The NZIC contest series, run by the New Zealand Olympiad in Informatics, will be held again in 2017. There will be 3 regular rounds held throughout the year. The difficulty ranges from entry-level problems to more challenging problems. To practice, sign up at The contest is held on the train site, and the problems are of a similar format.

The contest is open to all students currently enrolled in a secondary school (or intermediate) in New Zealand (students from year 7-13). There will be a scoreboard for individuals, and one for schools.


For 2017, we’re making a couple of changes to the competition. Firstly, we’re removing the supervision requirement. This is to lower the barrier to entry and encourage more students to take part. Cheating will result in disqualification, and really doesn’t help you to learn about Informatics either.

Secondly, we are only running three rounds of the competition. This is so that we can focus more on creating balanced contests with good test data, and because many students are very busy towards the end of the year.

Thirdly, we’re trying to tailor the problems and problem statements towards more of a range of students. In each contest there should be a problem that is approachable to a student who has just learned Python in school, as well as a problem that is difficult for the most advanced students. We hope that contest discussions can help students work towards solving more problems over the year.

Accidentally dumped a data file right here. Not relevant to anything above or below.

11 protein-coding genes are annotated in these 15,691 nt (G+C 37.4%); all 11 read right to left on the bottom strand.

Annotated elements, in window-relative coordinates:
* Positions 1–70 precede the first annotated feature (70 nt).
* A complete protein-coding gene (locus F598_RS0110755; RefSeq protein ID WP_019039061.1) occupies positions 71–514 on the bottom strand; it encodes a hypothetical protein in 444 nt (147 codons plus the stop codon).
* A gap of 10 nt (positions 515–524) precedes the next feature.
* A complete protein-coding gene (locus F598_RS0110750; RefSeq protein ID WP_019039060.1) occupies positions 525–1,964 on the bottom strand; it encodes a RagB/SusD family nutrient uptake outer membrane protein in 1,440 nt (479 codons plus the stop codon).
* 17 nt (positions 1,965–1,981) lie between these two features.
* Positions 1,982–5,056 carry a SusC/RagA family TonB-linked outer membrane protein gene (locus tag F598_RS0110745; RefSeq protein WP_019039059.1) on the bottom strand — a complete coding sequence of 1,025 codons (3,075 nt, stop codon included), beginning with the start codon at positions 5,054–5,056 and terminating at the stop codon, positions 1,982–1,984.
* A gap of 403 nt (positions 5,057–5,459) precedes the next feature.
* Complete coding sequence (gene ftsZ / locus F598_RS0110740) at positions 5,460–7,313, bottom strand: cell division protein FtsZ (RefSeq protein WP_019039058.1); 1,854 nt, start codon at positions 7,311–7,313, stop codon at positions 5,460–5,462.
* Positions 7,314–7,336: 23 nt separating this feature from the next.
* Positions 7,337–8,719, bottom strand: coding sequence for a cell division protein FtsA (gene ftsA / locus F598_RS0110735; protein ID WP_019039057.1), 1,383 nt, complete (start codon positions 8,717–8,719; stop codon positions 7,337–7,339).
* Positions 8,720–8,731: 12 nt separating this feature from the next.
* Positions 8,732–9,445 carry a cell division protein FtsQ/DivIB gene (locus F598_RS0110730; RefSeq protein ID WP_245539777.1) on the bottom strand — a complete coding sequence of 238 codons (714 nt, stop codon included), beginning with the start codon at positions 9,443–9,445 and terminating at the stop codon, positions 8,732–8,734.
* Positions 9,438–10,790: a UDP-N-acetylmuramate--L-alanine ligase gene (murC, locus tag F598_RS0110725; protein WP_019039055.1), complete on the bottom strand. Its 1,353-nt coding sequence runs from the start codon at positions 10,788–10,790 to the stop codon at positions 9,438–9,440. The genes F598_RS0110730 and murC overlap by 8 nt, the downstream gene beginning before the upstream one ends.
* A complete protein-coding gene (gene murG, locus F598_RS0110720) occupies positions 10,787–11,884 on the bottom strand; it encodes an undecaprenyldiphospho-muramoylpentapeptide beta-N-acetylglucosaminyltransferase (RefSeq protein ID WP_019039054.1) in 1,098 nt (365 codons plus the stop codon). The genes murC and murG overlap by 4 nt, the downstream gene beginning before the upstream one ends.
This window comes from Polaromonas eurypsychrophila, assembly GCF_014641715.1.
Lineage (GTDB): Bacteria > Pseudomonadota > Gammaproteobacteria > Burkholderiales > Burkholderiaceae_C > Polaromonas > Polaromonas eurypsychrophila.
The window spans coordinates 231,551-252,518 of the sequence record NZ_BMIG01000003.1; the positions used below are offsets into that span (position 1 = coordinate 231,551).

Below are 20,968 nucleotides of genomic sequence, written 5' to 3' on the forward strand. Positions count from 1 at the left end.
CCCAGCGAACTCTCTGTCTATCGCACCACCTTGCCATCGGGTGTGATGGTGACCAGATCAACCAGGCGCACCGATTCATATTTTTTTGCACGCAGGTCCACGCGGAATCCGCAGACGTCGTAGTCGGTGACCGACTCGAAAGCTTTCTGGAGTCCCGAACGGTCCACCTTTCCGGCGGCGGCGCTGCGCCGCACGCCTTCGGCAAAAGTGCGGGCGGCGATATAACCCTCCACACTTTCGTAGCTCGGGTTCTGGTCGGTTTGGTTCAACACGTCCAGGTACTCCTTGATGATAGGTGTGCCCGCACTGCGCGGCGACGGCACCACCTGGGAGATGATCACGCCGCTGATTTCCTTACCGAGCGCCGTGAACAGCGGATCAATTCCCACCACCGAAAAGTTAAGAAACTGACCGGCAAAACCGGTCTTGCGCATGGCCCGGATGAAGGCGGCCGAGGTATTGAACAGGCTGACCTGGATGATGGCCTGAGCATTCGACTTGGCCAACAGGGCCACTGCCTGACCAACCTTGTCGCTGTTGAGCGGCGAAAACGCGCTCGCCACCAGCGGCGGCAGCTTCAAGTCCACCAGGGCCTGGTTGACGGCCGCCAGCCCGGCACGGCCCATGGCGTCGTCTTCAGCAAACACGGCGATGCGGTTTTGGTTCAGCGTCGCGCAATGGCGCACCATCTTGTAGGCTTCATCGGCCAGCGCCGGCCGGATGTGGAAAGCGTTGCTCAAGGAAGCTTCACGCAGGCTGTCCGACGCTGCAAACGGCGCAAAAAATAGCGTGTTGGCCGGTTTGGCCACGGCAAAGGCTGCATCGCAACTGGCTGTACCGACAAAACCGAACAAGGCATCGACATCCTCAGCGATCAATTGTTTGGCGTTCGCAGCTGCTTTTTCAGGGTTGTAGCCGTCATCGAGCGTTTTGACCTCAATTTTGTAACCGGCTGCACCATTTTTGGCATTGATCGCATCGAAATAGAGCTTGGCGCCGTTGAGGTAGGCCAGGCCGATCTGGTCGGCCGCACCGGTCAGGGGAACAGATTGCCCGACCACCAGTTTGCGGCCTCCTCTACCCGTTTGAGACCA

The dates for the three rounds will be as follows:

  • Round One: Monday 3rd April - Sunday 9th April
  • Round Two: Monday 26th June - Sunday 2nd July
  • Round Three: Monday 14th August - Sunday 20th August

Students may log in and start the competition at any point between these dates. Once a student has begun the competition they have three hours to view the problems and submit solutions.

If you’re at a school with multiple students wanting to participate you might want to arrange to all sit it at the same time, either after school or during class time (with a teacher’s support).

What is Informatics?

In the context of this competition, informatics involves problem solving with computer programs. Problems of a mathematical nature are posed, and students will write a computer program to solve the problem. The competition tests the efficiency and correctness of the algorithms the students come up with. The use of a programming language is not the goal itself, but rather a method by which a solution is expressed.

What now?

If you are a student, or a teacher of potentially interested students, email us to register your interest at We’ll email you before the first contest to check you’re all registered and set up to participate.